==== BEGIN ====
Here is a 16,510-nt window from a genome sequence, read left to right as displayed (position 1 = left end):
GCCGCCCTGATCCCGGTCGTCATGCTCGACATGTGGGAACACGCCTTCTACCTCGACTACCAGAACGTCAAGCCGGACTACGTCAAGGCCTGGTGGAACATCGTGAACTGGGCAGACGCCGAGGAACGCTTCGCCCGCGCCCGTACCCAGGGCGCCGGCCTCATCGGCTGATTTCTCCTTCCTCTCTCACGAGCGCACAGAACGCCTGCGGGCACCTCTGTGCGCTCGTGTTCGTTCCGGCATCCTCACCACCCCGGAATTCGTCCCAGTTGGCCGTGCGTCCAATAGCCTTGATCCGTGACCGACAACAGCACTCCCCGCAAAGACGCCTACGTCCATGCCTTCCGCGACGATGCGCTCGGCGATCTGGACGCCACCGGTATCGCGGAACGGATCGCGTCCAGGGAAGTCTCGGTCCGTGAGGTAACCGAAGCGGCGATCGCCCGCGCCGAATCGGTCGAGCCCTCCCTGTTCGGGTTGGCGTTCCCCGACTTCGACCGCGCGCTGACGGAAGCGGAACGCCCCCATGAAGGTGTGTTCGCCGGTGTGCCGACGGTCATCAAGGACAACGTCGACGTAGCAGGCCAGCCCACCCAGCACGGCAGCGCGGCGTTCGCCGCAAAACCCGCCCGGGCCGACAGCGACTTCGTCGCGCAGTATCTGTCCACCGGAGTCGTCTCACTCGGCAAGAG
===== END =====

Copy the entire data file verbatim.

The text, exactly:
Here is a 16,510-nt window from a genome sequence, read left to right as displayed (position 1 = left end):
GCCGCCCTGATCCCGGTCGTCATGCTCGACATGTGGGAACACGCCTTCTACCTCGACTACCAGAACGTCAAGCCGGACTACGTCAAGGCCTGGTGGAACATCGTGAACTGGGCAGACGCCGAGGAACGCTTCGCCCGCGCCCGTACCCAGGGCGCCGGCCTCATCGGCTGATTTCTCCTTCCTCTCTCACGAGCGCACAGAACGCCTGCGGGCACCTCTGTGCGCTCGTGTTCGTTCCGGCATCCTCACCACCCCGGAATTCGTCCCAGTTGGCCGTGCGTCCAATAGCCTTGATCCGTGACCGACAACAGCACTCCCCGCAAAGACGCCTACGTCCATGCCTTCCGCGACGATGCGCTCGGCGATCTGGACGCCACCGGTATCGCGGAACGGATCGCGTCCAGGGAAGTCTCGGTCCGTGAGGTAACCGAAGCGGCGATCGCCCGCGCCGAATCGGTCGAGCCCTCCCTGTTCGGGTTGGCGTTCCCCGACTTCGACCGCGCGCTGACGGAAGCGGAACGCCCCCATGAAGGTGTGTTCGCCGGTGTGCCGACGGTCATCAAGGACAACGTCGACGTAGCAGGCCAGCCCACCCAGCACGGCAGCGCGGCGTTCGCCGCAAAACCCGCCCGGGCCGACAGCGACTTCGTCGCGCAGTATCTGTCCACCGGAGTCGTCTCACTCGGCAAGAG